Gestation and early-life environment and its impact on welfare and cognition in pigs

Busby, Emily (2017) Gestation and early-life environment and its impact on welfare and cognition in pigs. MRes thesis, University of Lincoln.

Gestation and early-life environment and its impact on welfare and cognition in pigs
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Item Type:Thesis (MRes)
Item Status:Live Archive


Assessing cognitive capabilities of animals is key to understanding their welfare needs.
This is especially the case during major life events or following a change in conditions,
when cognition and welfare needs may change or fluctuate. One such major life event is
gestation, when a female’s physical and physiological environment can change
significantly. In livestock, pregnant females are also frequently subjected to an
environmental change, as they are typically separated from other conspecifics. The aim of
this thesis was to investigate the impact that gestation and early life environment may have
in pigs. This thesis includes two main studies, the first of which focuses on the impact of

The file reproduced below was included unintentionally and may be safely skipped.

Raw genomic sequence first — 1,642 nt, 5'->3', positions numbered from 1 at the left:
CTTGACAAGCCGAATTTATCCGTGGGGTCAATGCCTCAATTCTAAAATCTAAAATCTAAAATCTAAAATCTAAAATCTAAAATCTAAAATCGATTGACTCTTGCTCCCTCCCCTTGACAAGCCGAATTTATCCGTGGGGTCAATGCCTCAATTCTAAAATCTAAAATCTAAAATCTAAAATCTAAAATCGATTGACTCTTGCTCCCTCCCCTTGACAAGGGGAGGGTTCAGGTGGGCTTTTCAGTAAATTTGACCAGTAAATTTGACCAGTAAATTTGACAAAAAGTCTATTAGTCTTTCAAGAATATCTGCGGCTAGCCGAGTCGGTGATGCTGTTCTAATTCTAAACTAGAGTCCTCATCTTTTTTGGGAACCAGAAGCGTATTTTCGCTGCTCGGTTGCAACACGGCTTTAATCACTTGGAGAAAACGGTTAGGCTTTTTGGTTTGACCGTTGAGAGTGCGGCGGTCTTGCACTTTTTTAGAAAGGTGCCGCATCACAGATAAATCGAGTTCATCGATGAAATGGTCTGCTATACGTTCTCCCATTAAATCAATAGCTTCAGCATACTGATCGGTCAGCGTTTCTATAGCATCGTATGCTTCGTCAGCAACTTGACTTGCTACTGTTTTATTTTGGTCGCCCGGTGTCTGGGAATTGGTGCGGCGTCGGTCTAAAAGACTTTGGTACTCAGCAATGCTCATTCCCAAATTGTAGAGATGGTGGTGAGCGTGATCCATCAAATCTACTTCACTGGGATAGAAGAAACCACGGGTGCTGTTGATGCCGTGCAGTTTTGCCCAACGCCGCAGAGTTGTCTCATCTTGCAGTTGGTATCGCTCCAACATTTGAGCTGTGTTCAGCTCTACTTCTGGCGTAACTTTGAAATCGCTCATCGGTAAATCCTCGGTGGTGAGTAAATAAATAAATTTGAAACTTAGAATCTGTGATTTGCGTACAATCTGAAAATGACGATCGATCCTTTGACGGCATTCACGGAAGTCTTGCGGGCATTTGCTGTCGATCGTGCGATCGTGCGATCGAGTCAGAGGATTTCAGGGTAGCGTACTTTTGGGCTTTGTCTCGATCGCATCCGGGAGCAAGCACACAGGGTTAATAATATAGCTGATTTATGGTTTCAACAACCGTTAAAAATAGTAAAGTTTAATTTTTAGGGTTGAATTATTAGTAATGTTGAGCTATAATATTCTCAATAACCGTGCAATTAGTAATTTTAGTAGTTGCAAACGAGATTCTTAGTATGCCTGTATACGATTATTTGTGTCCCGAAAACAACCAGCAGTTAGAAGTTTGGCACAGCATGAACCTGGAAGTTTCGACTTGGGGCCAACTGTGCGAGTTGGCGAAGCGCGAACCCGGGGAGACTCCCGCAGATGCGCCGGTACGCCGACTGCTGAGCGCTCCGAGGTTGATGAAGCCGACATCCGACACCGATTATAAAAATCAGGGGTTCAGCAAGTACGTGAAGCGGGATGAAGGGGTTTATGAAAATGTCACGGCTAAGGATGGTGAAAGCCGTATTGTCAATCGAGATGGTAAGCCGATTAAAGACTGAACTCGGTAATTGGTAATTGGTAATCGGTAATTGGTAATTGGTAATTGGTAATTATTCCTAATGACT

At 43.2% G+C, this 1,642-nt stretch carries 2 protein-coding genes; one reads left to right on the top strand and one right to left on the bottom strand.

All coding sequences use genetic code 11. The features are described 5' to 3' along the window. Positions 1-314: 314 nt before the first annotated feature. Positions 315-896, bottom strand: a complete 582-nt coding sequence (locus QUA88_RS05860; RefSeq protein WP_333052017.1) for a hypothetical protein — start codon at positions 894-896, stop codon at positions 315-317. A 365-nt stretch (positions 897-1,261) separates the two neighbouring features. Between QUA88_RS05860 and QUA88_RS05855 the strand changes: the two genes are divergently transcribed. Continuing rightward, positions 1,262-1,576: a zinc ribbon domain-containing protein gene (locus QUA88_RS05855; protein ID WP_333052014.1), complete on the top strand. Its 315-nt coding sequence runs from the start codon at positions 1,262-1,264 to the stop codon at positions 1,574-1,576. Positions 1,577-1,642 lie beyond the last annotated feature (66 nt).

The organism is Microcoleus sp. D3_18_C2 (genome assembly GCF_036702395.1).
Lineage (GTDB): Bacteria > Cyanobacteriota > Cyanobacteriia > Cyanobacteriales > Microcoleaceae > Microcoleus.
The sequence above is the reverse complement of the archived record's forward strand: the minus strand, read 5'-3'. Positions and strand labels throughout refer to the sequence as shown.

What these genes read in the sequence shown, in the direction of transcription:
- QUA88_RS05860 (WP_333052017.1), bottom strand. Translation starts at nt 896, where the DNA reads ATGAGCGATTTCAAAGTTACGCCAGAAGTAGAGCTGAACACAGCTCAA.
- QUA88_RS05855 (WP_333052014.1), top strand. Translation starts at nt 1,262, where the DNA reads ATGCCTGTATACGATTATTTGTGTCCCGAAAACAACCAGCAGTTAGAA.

pregnancy on cognition and mood, investigating memory, problem solving and personality
throughout pregnancy. This is also the first study, to my knowledge, to use a cognitive
bias approach to assess changes in mood during pregnancy in a non-human animal. In
doing this it was found that there is a significant shift in the pigs’ mood state between
pre/early and mid/late gestational stages, suggesting that they became increasingly
pessimistic as they progressed through pregnancy. The second study investigates how two
key early life factors, the size and sex ratio of the litter an individual is born into, may
influence its later body and tail injury scores as well as cognitive bias when the pigs are
placed in mixed groups in either a barren or enriched environment. A key finding from this
study is that the sex ratio of the litter an individual originates from can have an effect on
its body scores after leaving its litter-mates. It was also found that litter size and relative
weight of the individual within the group can impact upon tail injury scores, though the
nature of the effect also depends on the pigs’ housing environment. Results correlate with
previous findings that litter size is associated with litter sex ratio. Overall this thesis
provides an initial insight into the impacts of pregnancy on a mother’s cognitive bias and
suggests that environmental factors in utero and in early life can influence welfare in later

Divisions:College of Science > School of Life Sciences
ID Code:37643
Deposited On:04 Oct 2019 14:33

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